May 03, 2021 2 mins, 42 secs

The assault, a harbinger of the onslaught of racialized attacks that occurred during the pandemic, helped three Asian American activists who would become co-founders of Stop AAPI Hate, the anti-Asian hate reporting center, realize that racism was spreading faster than the virus itself and something needed to be done to track the growing number of incidents against the community.

Led by Cynthia Choi, the co-executive director of Chinese for Affirmative Action, or CAA; Russell Jeung, professor and chair of the Asian American studies department at San Francisco State University; and Manjusha Kulkarni, executive director of the Asian Pacific Policy and Planning Council, or A3PCON, Stop AAPI Hate is more than a popular hashtag or aggregator of anti-Asian incidents.

“What’s really been heartening has been the Asian American community response and having so many people come to support Stop AAPI Hate,” Jeung told NBC Asian America, noting that their volunteers range from high school students to data scientists.

“I’m really proud we can be contributing to a global movement, and that’s something that I think will probably be the most significant impact of Stop AAPI Hate — to galvanize the Asian American community and to empower the broader community.”.

Stop AAPI Hate formed after Jeung emailed Choi about the hundreds of anti-Asian news accounts he collected in February 2020.

Around the same time, Jeung saw that Kulkarni’s A3PCON, a coalition of community organizations in Los Angeles led by Asian and Pacific Islander Americans, was already starting to track anti-Asian hate incidents via a Google form.

“We knew women would be vulnerable, and I think that’s why Stop AAPI Hate, as a coalition, has been so effective,” said Choi, who previously worked with Kulkarni on gender-based violence at the Center for the Pacific Asian Family.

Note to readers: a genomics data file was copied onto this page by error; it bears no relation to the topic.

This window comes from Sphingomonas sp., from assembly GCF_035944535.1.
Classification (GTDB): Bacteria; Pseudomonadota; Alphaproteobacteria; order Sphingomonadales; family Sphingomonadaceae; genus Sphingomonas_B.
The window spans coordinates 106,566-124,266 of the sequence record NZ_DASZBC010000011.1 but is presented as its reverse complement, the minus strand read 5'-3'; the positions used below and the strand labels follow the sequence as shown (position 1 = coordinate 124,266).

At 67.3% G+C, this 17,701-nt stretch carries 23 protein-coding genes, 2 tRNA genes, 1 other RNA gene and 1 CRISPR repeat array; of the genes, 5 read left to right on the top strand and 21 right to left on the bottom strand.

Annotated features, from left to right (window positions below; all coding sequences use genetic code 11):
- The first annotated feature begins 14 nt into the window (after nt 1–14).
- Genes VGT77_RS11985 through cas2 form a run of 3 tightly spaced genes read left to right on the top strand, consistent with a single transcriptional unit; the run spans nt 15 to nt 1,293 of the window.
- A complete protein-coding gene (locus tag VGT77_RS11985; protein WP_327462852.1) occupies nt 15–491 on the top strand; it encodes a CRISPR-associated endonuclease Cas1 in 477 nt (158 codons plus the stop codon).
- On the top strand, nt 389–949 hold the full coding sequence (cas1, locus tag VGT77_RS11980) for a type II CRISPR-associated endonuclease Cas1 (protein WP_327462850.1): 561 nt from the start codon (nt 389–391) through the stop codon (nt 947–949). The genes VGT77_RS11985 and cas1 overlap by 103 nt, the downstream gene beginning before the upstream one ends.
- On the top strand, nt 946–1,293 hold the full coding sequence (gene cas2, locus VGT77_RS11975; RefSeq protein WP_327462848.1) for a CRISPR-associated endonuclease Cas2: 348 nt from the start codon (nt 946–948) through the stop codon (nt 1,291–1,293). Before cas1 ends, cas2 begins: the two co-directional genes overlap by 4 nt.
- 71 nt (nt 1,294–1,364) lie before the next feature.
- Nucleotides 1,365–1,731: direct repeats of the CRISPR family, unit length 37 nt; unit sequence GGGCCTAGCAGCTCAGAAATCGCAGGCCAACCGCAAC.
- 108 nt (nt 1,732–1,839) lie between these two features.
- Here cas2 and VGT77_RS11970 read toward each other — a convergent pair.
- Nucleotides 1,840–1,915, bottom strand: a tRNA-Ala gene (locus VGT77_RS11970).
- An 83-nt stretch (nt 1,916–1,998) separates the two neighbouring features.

The co-founders believed if they didn’t document these incidents, there would be “a tendency to minimize, to suggest this was not serious to Asian American communities,” Choi said.

Stop AAPI Hate’s in-depth data has given media outlets and the general public proof of what so many Asian Americans suspected was happening based on anecdotal evidence. .

“I am deeply grateful for the work of Stop AAPI Hate in collecting data about and galvanizing public awareness of anti-Asian racism,” said historian Jane Hong, author of “Opening the Gates to Asia.” “By providing Asian Americans with an accessible way to self-report, Stop AAPI Hate has also given us a community resource, a way to ‘speak back’ and register our outrage.” .

Hong noted that research shows Asian Americans are among the least likely to report hate crimes.

The policy and research nonprofit AAPI Data recently reported that 10 percent of Asian Americans and Pacific Islanders have experienced hate crimes and hate incidents in 2021.

About a year after Stop AAPI Hate was formed, the state of California allocated $300,000 to support the reporting center’s tracking of hate incidents and advocacy, which was championed by members of the Asian Pacific Islander Legislative Caucus, as well as donations from corporations and individuals.

“That very much shaped my belief in the American legal system,” said Kulkarni, who testified at hearing in March before the House Judiciary Subcommittee on the Constitution, Civil Rights and Civil Liberties on discrimination against Asian Americans


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